Obsidian in early Egypt: The provenance of a new fragment from the Predynastic settlement at Elkab and the question of possible exchange routes
De Putter, Thierry
History and Archaeology
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Since 2009, the Belgian Archaeological Mission to Elkab of the Royal Museums of Art and History is excavating the remains of a large settlement that has its origin in the Badarian period. During the excavation season of 2012, the distal end of an obsidian flake was found in the early Naqada II horizon of test pit 3. The geochemical analysis of its trace elements indicates that this flake, like other analysed samples from Hierakonpolis and Naqada, originates from obsidian sources in the Ethiopian Afar triangle. The Elkab flake brings additional data to the existing corpus of provenanced obsidian fragments and the discussion on possible exchange routes. Based on the archaeological context, the geographical and chronological distribution of all known obsidian objects, combined with new data emerging from recent and intensive archaeological research in the deserts south and west of the Egyptian Nile Valley, the question of these exchange routes needs to be reconsidered within a broader framework of various simultaneous supply networks. In this paper, we propose to break down the procurement of obsidian in early Egypt in two phases that also highlight some of the socio-economic developments occurring during the Predynastic period and the changes following the formation of the Egyptian state.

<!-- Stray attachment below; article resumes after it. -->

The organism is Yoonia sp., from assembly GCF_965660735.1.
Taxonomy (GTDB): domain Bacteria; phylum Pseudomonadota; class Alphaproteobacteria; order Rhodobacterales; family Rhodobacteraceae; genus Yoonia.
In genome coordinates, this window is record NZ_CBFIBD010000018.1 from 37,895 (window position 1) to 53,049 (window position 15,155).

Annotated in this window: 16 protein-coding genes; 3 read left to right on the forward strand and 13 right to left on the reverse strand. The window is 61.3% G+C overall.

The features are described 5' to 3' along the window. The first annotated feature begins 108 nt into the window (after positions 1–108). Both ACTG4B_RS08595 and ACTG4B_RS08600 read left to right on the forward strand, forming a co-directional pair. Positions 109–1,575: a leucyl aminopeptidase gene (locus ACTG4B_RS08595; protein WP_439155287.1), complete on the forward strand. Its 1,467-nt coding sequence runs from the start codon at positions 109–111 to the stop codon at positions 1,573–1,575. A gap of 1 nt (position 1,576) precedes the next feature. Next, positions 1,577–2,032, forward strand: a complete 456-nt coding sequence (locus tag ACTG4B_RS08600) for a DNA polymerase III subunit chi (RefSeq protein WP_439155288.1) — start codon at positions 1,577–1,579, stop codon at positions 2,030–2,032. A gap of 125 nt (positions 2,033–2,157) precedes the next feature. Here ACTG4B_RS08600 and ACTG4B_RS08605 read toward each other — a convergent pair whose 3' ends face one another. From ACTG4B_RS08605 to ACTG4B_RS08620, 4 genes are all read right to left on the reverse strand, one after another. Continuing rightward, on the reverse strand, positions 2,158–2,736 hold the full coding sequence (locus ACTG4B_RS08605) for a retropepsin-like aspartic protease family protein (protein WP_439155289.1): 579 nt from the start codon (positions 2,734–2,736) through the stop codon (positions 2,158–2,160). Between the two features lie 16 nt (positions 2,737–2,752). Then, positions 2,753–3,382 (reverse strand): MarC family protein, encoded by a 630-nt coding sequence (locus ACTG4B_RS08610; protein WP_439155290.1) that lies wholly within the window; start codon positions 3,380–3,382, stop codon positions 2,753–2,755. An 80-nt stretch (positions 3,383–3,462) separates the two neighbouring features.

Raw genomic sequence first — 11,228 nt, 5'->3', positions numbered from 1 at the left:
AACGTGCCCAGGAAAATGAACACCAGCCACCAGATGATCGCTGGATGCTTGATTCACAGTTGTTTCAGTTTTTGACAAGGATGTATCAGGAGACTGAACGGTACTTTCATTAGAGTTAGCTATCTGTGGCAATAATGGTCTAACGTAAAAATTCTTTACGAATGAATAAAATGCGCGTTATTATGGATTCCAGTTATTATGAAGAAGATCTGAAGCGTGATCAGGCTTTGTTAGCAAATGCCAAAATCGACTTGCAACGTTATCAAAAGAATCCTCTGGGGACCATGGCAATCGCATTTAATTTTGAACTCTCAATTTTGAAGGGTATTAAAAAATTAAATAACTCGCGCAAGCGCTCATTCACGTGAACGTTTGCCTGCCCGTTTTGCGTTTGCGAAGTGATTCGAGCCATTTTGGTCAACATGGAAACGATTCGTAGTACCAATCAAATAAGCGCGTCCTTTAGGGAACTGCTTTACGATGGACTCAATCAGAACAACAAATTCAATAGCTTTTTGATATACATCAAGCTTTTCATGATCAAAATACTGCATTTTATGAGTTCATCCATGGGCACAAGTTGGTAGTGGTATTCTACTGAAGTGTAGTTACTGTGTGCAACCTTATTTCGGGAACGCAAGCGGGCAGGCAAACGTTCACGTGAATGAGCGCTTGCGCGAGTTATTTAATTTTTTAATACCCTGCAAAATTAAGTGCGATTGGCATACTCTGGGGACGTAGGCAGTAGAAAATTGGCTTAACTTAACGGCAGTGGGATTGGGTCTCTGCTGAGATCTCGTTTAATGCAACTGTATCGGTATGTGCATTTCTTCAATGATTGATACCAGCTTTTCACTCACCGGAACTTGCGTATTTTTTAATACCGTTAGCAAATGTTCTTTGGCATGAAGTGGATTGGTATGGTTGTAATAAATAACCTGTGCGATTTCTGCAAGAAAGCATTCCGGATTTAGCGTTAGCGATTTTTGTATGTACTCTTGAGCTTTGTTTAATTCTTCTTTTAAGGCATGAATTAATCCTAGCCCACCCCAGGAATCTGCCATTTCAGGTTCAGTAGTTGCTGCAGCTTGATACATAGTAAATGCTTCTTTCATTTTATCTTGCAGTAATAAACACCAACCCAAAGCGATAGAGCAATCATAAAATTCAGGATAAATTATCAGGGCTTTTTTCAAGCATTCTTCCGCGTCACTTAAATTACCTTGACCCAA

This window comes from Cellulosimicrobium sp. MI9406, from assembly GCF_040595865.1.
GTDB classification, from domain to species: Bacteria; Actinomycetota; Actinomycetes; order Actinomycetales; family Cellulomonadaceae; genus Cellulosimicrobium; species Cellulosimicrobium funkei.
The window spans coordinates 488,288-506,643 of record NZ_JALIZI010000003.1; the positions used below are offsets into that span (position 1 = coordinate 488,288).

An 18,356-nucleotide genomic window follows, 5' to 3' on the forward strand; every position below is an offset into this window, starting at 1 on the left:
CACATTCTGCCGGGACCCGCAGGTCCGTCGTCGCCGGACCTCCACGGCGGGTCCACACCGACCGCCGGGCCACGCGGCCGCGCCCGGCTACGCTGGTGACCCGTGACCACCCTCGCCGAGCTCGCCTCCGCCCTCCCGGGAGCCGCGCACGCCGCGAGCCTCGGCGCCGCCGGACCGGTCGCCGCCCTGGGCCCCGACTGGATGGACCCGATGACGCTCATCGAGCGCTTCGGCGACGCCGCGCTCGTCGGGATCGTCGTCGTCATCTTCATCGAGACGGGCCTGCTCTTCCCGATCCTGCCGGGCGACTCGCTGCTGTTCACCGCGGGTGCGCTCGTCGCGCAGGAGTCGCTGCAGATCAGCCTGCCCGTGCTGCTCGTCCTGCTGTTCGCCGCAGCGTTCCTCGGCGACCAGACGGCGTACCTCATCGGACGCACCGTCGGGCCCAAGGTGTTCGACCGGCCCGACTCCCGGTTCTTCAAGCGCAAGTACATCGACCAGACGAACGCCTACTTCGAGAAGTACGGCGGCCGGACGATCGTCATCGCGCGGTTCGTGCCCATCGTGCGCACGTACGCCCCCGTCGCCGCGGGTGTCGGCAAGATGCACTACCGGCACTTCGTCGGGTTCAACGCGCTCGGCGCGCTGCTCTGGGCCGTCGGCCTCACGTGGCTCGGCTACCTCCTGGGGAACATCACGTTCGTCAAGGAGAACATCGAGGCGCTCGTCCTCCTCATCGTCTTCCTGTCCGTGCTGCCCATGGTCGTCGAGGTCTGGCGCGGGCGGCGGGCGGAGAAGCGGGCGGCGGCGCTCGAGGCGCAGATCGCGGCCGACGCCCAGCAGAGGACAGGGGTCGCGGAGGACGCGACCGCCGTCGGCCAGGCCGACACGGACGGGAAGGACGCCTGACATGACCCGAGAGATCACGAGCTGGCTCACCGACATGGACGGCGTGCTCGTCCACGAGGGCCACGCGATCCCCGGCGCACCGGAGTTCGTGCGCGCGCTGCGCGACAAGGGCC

CitationClaes, Wouter; Vanhulle, Dorian; De Putter, Thierry (2021). Obsidian in early Egypt: The provenance of a new fragment from the Predynastic settlement at Elkab and the question of possible exchange routes. (Claes, Wouter; De Meyer, Marleen; Eyckerman, Merel; Huyge, Dirk, Ed.), Remove that Pyramid! Studies on the Archaeology and History of Predynastic and Pharaonic Egypt in Honour of Stan Hendrickx, Vol. 305, 187-236, Peeters,